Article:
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MSU remembers genocide against the Tutsi in Rwanda with Commemoration and International Symposium

The community is invited to honor those who perished in the genocide against the Tutsi in 1994, marking 25 years since over 1 million Rwandans, mostly Tutsis, were killed in 100 days.

Michigan State University is one of two host sites for the commemorative event in the United States. Jean Kayitsinga, assistant professor at the Julian Samora Research Institute, and Jean Pierre Nshimyimana, Alfred P. Sloan Foundation Fellow in the department of fisheries and wildlife, are the lead organizers of the event, 25th Commemoration of the Genocide against the Tutsi and the International Symposium on Genocide.

Jean Kayitsinga was an MSU graduate student when news about the bloodshed began arriving from his native Rwanda. He lost his parents, eight siblings, numerous extended family members and friends. One of his sisters was in Canada at that time, while his youngest sister, who was five years old, escaped under traumatic circumstances. This is the story of many survivors of that genocide who lost their family members and friends.

“The hope comes from our next generation,” said Kayitsinga. “We host these events to remember what happened. We also want to unite people so that we can bring understanding, and to share knowledge about the consequences of genocide. We want to renew our commitment to continue social transformation by instilling a ‘never again’ attitude—especially among the younger generation.”

Most of the Rwandan students attending MSU today were not yet born when the genocide against the Tutsi occurred, but pay homage to their heritage while driving change for generations to come.

“Lessons of our tragic history are fueling their commitment to contribute to building a peaceful Rwanda and inclusive community, whether they live in Rwanda or—in our case—at MSU,” Nshimyimana said. “We are remembering loved ones we lost and engaging the MSU community and beyond to promote unity, to fight against genocide denial ideology, to share our experiences, and to foster diversity and inclusivity,” said Nshimyimana.

International Symposium on Genocide: Confronting the Past and Understanding the Present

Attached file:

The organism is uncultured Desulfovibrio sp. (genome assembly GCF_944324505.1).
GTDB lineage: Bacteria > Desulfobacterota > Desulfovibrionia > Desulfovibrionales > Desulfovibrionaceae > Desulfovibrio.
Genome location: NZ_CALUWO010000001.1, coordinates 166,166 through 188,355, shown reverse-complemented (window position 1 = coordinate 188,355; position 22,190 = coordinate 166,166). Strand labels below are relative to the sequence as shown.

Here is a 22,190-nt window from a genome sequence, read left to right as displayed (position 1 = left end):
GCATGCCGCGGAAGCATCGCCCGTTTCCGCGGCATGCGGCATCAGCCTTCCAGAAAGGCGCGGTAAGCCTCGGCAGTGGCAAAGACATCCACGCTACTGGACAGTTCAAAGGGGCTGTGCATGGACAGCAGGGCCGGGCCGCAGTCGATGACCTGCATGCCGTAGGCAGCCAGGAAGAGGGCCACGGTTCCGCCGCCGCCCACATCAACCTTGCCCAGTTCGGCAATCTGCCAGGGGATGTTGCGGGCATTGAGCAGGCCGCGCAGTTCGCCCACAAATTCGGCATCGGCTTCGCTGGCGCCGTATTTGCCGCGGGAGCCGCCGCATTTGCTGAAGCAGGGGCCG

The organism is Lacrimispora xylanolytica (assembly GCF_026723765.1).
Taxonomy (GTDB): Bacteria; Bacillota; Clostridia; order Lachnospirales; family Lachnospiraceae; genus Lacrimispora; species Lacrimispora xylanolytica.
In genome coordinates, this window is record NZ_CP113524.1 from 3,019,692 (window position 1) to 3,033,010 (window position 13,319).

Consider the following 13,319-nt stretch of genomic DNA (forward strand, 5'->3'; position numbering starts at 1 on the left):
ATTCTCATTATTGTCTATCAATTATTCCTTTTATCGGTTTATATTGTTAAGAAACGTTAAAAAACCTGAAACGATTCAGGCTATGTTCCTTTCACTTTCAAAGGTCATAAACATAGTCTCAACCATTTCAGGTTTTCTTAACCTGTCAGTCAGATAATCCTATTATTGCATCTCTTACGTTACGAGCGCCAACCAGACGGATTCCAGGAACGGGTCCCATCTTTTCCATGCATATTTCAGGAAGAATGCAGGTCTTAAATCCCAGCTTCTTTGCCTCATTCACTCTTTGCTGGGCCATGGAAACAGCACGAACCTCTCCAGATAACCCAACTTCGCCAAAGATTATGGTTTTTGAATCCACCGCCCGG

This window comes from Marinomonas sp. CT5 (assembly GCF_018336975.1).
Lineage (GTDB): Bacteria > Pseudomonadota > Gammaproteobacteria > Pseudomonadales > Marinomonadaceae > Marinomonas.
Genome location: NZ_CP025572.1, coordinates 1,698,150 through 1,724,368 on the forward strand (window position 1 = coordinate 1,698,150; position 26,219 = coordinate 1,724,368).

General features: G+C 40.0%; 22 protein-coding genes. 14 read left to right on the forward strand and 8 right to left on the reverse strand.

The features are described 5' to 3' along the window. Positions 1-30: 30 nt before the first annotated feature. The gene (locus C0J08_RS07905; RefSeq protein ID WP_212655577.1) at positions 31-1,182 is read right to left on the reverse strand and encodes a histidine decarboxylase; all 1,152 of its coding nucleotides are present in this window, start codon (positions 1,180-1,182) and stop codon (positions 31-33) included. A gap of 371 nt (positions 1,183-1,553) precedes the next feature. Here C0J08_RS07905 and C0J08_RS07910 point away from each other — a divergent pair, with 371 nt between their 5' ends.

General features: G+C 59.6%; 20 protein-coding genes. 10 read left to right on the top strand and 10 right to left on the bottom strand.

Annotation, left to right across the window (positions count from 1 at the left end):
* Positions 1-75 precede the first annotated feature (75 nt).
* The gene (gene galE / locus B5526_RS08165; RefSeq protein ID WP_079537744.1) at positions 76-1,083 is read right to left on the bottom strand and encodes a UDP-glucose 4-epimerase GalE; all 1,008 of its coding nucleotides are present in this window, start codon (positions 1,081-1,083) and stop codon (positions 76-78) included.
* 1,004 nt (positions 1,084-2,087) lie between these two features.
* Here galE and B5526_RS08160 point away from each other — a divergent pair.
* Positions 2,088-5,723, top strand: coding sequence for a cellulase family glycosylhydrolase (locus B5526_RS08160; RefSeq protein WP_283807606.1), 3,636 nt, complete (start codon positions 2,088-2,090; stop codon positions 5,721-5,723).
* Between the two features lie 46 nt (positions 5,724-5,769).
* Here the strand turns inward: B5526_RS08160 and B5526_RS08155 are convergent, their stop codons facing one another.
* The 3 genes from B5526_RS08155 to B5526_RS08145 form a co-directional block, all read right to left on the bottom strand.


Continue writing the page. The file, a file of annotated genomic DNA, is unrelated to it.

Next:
Friday, April 19
9 a.m. to 5:30 pm
MSU Union Ballroom

Join interdisciplinary and international scholars to discover the social, historical, and political contexts and detailed processes of genocide, as well as the consequences of genocidal experiences.

The keynote address features Zachary D. Kaufman, a senior fellow at Harvard while teaching at Stanford, , who will address recent approaches to preventing genocide. Kaufman has served in all three branches of the U.S. government and at three international criminal tribunals, including Rwanda, the former Yugoslavia and the International Criminal Court.

25th Commemoration of Genocide Against the Tutsi in Rwanda
Saturday, April 20
2-6 p.m.
Kellogg Hotel and Conference Center, Room Big Ten A

This event honors loved ones who died in the genocide against the Tutsi in 1994, and begins with a Walk to Remember. A brief film, music and testimonials from survivors are included in the program.

The keynote address features Professor Mathilde Mukantabana, ambassador extraordinary and plenipotentiary of the Republic of Rwanda to the U.S., and non-resident Ambassador to Mexico, Brazil and Argentina.

Both events are free and open to the public.

“There is so much to learn from a tragedy of this magnitude, and we face it by working together,” said Paulette Granberry Russell, senior advisor and director of the Office for Inclusion and Intercultural Initiatives. “We support every effort to learn what leads to these awful events, and how we can work to diffuse future genocidal behaviors. Standing with survivors, remembering their loved ones and their unimaginable losses, is something that the MSU community is honored to participate in,”

Sponsors include: Office for Inclusion and Intercultural Initiatives; International Studies and Programs, Year of Global Africa; University Outreach and Engagement; Julian Samora Research Institute; College of Education; and Honors College.

More information is available at